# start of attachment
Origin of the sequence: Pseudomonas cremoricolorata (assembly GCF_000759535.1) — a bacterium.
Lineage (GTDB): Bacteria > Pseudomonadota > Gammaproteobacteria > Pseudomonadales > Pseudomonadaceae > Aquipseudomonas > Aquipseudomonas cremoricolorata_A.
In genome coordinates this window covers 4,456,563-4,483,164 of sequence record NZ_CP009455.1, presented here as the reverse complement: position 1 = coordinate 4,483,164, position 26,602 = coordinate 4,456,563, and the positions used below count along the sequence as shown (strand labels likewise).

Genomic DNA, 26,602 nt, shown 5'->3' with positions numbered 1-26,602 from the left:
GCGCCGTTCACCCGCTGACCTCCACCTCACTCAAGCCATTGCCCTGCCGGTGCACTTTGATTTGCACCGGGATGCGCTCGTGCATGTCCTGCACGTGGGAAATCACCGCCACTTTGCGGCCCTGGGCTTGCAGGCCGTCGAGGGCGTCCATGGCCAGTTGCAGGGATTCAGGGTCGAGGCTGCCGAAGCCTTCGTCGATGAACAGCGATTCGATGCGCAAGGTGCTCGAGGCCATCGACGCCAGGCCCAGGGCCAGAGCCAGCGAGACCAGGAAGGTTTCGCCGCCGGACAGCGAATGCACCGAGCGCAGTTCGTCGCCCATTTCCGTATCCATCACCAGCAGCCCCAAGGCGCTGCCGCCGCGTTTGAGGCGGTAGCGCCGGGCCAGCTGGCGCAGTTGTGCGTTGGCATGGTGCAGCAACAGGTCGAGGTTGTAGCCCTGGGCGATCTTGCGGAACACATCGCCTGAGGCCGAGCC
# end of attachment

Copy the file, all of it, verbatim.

Origin of the sequence: Pseudomonas cremoricolorata (assembly GCF_000759535.1) — a bacterium.
Lineage (GTDB): Bacteria > Pseudomonadota > Gammaproteobacteria > Pseudomonadales > Pseudomonadaceae > Aquipseudomonas > Aquipseudomonas cremoricolorata_A.
In genome coordinates this window covers 4,456,563-4,483,164 of sequence record NZ_CP009455.1, presented here as the reverse complement: position 1 = coordinate 4,483,164, position 26,602 = coordinate 4,456,563, and the positions used below count along the sequence as shown (strand labels likewise).

Genomic DNA, 26,602 nt, shown 5'->3' with positions numbered 1-26,602 from the left:
GCGCCGTTCACCCGCTGACCTCCACCTCACTCAAGCCATTGCCCTGCCGGTGCACTTTGATTTGCACCGGGATGCGCTCGTGCATGTCCTGCACGTGGGAAATCACCGCCACTTTGCGGCCCTGGGCTTGCAGGCCGTCGAGGGCGTCCATGGCCAGTTGCAGGGATTCAGGGTCGAGGCTGCCGAAGCCTTCGTCGATGAACAGCGATTCGATGCGCAAGGTGCTCGAGGCCATCGACGCCAGGCCCAGGGCCAGAGCCAGCGAGACCAGGAAGGTTTCGCCGCCGGACAGCGAATGCACCGAGCGCAGTTCGTCGCCCATTTCCGTATCCATCACCAGCAGCCCCAAGGCGCTGCCGCCGCGTTTGAGGCGGTAGCGCCGGGCCAGCTGGCGCAGTTGTGCGTTGGCATGGTGCAGCAACAGGTCGAGGTTGTAGCCCTGGGCGATCTTGCGGAACACATCGCCTGAGGCCGAGCC